Covid-19 Exposes Latin America’s Inequality

As of April 6, SARS-CoV-2 (the virus that causes Covid-19) has infected almost 1.3 million people globally and killed over 70,000. As with other regions, Latin America is struggling to respond and even quantify the scope of this unprecedented pandemic. Covid-19 was first identified in Latin America in late February after a São Paulo resident returned ill from a business trip in Northern Italy. Since then, the disease has spread to every country in Latin America, and confirmed cases have topped 25,000, although experts fear the actual number could be significantly higher, given very low levels of testing.

Many of the first cases in the region were linked to middle- and upper-class Latin Americans who had traveled abroad and returned home already infected. However, the current spread of the disease in the region and its likely evolution in the coming weeks and months will highlight how the region’s poor are disproportionally susceptible to the pandemic and its economic implications. Many of the poor in Latin America, similar to the poor across the world, are subject to precarious employment, substandard living conditions, and very limited access to reliable health care. Income inequality in Latin America, combined with a stressed health care system, means that low-income citizens are very likely to bear the brunt of the crisis.

Covid-19 and Income Inequality     

Of the 20 most economically unequal countries in the world, eight are in Latin America, making it the most unequal region in the world. Three-quarters of Latin Americans are low or lower-middle income, and only 3 percent of Latin Americans are classified as high income. Thirty percent of the region lives beneath the poverty line, and one in five individuals lives in a slum. Sixty percent of Latin Americans are employed in the informal sector, many without access to employment benefits or guarantees. Although several countries in the region have lowered income inequality over the past few years, the richest decile of Latin Americans still owns 71 percent of the region’s wealth.

In March, a wealthy woman from Rio de Janeiro returned from an Italian vacation with symptoms of the virus. Although she suspected she was ill and was being tested for Covid-19, she did not alert her housekeeper, who contracted the disease and died a few days later. For many Brazilians, this case highlighted the cavalier attitude of the Brazilian upper class toward the people that work in their homes. In other parts of the region, significant clusters of the virus have emerged from wealthy people returning from abroad: Seventeen Mexicans were infected during a Colorado ski trip, and a cluster of infections emerged after a wedding at a ritzy resort near Punta Cana where guests made fun of the pandemic by dressing up as nurses.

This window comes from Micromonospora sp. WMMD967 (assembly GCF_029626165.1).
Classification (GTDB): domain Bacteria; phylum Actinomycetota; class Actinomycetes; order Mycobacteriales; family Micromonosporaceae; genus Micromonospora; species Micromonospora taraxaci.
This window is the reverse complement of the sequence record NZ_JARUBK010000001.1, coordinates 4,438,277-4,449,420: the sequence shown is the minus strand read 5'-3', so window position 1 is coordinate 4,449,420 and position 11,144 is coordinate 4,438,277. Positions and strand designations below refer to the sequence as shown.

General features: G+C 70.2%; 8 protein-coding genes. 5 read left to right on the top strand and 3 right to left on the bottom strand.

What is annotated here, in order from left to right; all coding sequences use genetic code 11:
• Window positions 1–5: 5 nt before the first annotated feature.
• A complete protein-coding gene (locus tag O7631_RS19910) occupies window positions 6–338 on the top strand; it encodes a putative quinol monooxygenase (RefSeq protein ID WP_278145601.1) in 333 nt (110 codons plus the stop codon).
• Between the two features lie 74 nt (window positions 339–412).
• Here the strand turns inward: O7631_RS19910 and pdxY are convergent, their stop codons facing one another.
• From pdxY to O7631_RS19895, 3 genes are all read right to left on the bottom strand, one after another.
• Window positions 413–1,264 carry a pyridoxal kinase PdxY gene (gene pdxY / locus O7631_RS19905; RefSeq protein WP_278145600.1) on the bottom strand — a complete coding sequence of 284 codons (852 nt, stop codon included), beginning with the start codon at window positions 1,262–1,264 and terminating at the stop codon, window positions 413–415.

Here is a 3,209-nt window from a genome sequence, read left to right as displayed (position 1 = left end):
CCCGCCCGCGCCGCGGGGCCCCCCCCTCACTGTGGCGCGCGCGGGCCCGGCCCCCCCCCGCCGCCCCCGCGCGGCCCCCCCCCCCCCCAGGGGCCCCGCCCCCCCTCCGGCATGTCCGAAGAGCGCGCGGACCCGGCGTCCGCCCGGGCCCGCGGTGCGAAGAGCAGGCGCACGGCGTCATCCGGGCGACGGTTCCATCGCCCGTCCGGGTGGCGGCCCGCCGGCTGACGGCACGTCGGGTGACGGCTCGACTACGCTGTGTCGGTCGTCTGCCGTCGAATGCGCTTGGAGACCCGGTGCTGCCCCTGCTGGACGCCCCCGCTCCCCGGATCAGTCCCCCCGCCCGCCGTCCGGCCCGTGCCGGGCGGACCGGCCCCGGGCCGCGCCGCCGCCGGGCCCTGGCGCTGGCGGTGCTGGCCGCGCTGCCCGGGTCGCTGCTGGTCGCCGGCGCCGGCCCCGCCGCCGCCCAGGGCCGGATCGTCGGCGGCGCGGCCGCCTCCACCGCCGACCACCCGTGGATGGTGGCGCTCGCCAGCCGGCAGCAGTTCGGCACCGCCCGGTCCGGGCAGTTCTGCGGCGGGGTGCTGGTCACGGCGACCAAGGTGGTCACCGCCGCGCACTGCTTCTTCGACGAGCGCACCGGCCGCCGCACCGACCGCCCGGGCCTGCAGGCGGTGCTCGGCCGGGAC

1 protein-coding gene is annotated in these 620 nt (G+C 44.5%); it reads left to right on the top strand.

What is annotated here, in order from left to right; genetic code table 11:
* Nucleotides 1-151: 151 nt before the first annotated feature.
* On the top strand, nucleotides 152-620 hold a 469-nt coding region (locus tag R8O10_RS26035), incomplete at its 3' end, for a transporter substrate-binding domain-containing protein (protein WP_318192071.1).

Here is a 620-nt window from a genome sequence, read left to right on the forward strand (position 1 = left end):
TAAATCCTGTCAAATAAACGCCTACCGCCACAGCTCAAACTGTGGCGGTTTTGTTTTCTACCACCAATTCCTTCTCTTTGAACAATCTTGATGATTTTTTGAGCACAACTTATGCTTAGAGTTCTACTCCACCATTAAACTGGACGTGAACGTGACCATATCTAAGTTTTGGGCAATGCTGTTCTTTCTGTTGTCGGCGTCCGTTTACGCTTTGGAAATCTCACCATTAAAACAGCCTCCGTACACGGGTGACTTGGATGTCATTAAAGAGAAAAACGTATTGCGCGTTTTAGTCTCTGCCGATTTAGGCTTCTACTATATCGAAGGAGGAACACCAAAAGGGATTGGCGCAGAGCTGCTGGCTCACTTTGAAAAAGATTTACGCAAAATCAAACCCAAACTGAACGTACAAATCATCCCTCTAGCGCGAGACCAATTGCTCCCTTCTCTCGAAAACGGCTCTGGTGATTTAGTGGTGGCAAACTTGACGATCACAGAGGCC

People in the low or lower-middle strata are more likely to work in the semi-formal or informal economy, including construction, domestic work, and small retail and street sales. Officials in Latin America (and around the world) fear that Covid-19 could spread more rapidly to lower-income people in the informal sector since these are typically jobs that cannot be done from home and involve people who cannot afford to miss work and have few, if any, employment benefits. While the region has better sanitation, access to running water, and vaccination than it did a decade ago (all things that help to mitigate the spread of disease), poor Latin Americans are much less likely to have access to these resources. They are also more likely to live in overcrowded neighborhoods or lack running water, meaning that self-isolation and frequent hand washing and disinfecting are extremely difficult. The rate of respiratory illness is also much higher in poorer neighborhoods, where more residents have underlying conditions such as malnutrition or heightened exposure to pollution, which again could result in higher rates of Covid-19 infection.

The public health care infrastructure, already inaccessible to many poor Latin Americans, is overloaded in the best of times. Latin America invests less in health care infrastructure than most regions in the world, with an annual investment of $949 per capita, far less than the OECD average of $3,973 per capita. While every country in the region has attempted health care reform, many still do not have access to reliable, quality care; approximately one in three Latin Americans, especially those with lower incomes, do not have regular access to health care. Access to health care in Latin America typically requires payment, which means that many poor people may not be able to receive care if they have a suspected or confirmed Covid-19 infection. Some countries already have very few critical care resources, which will be further stretched beyond capacity as the pandemic spreads. Even if care is available in poorer neighborhoods, hospitals and clinics in those areas frequently lack intensive care units or proper equipment to care for those who become critically ill.